Baseball Commissioner Bud Selig has reached an agreement with Yankees owner George Steinbrenner to join the impending interrogation of first baseman Jason Giambi.
Under a plan outlined by Selig, Giambi will answer questions from former U.S. Sen. George Mitchell while seated under a hot lamp in a dark room at Major League Baseball's suite of offices in New York.
Utlizing the old "good-cop, bad cop" scenario, Steinbrenner will begin the inquiry with a series of tough, unrelenting questions about steroid use. From time to time "The Boss" will grab Giambi by his lapels and threaten to revoke his contract, shake him and perhaps even slap him, though leave no marks.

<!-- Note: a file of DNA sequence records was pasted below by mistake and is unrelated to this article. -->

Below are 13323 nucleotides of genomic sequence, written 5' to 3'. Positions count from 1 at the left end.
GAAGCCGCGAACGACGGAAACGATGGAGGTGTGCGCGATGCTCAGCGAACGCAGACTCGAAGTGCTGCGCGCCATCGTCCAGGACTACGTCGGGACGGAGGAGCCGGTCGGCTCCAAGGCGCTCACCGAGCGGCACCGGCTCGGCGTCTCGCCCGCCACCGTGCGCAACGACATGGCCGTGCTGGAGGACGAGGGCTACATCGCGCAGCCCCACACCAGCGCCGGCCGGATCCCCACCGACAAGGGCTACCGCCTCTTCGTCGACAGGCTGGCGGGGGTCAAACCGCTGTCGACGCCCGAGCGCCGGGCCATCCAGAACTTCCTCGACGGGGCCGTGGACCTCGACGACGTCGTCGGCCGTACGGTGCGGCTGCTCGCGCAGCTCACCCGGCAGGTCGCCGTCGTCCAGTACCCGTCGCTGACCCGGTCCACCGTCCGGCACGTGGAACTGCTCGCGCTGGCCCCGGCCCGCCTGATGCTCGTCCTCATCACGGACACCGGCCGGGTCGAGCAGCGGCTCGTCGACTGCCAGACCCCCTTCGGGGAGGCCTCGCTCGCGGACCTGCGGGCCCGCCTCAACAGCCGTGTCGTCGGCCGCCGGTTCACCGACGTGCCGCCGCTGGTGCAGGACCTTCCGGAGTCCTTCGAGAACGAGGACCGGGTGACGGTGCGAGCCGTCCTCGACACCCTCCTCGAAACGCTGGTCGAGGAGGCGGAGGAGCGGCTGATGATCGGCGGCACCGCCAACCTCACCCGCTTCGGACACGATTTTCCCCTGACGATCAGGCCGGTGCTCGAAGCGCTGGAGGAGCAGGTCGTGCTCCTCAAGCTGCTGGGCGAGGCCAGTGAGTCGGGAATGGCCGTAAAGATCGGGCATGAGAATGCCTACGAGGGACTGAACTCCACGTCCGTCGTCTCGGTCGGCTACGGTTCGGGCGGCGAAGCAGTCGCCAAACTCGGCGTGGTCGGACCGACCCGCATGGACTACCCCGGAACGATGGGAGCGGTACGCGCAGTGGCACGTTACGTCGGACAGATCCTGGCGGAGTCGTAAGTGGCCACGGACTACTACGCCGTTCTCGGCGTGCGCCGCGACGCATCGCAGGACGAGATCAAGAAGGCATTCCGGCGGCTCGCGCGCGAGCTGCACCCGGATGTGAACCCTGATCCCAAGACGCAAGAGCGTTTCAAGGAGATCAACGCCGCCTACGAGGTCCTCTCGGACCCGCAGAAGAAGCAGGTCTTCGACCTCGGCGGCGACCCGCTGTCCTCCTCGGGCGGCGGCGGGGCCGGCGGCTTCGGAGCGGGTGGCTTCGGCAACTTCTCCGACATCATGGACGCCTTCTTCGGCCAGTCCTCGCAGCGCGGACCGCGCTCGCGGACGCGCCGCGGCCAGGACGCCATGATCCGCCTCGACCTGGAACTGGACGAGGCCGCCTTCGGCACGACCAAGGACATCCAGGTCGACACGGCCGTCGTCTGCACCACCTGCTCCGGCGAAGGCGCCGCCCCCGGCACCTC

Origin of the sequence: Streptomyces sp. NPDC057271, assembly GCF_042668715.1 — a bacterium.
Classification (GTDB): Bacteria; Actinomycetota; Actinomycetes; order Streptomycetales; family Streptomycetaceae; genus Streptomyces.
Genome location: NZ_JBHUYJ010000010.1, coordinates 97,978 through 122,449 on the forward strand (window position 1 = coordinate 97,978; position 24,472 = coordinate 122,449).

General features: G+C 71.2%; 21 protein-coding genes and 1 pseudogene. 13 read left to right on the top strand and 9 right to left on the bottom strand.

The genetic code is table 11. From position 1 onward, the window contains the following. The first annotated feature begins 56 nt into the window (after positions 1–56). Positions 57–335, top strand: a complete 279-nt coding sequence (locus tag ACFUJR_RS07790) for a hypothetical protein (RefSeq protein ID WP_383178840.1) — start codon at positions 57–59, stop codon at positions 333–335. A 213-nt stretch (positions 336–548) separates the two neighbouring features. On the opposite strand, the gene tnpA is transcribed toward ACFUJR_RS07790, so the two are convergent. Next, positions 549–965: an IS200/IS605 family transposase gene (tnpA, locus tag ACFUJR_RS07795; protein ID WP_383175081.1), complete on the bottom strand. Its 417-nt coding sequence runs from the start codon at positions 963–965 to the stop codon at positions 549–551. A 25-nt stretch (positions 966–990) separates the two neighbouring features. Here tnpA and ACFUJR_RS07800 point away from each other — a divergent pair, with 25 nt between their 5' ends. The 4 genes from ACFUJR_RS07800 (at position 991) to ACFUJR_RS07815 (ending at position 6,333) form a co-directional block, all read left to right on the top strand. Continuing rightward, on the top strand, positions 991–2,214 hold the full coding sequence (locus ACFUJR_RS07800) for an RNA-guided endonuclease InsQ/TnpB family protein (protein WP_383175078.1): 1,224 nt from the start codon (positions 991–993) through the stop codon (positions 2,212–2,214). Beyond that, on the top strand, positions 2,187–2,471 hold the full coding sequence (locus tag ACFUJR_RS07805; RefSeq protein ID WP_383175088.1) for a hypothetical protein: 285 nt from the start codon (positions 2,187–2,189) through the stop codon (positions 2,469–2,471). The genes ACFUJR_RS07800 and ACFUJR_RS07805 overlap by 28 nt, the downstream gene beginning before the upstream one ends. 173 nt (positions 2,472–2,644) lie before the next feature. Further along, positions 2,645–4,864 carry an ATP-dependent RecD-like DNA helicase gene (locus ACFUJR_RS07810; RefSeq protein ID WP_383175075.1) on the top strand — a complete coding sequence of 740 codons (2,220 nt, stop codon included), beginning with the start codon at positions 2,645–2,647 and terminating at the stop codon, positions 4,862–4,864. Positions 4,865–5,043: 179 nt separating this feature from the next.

Mitchell will then enter, feign alarm and pull Steinbrenner away, then offer Giambi a cigarette and pour him a cup of coffee. Once Giambi calms down, Mitchell will act sympathetic, pretend to be Giambi's buddy, gain his confidence and elicit information while Giambi is off guard.
The grilling will go back and forth like that for three days or more, depending how long it takes for Giambi to -- as Selig describes it -- "crack." While Giambi sweats, Selig and Steinbrenner will watch comfortably through a two-way mirror.
If Giambi still won't spill his guts, expect the Guantanamo treatment.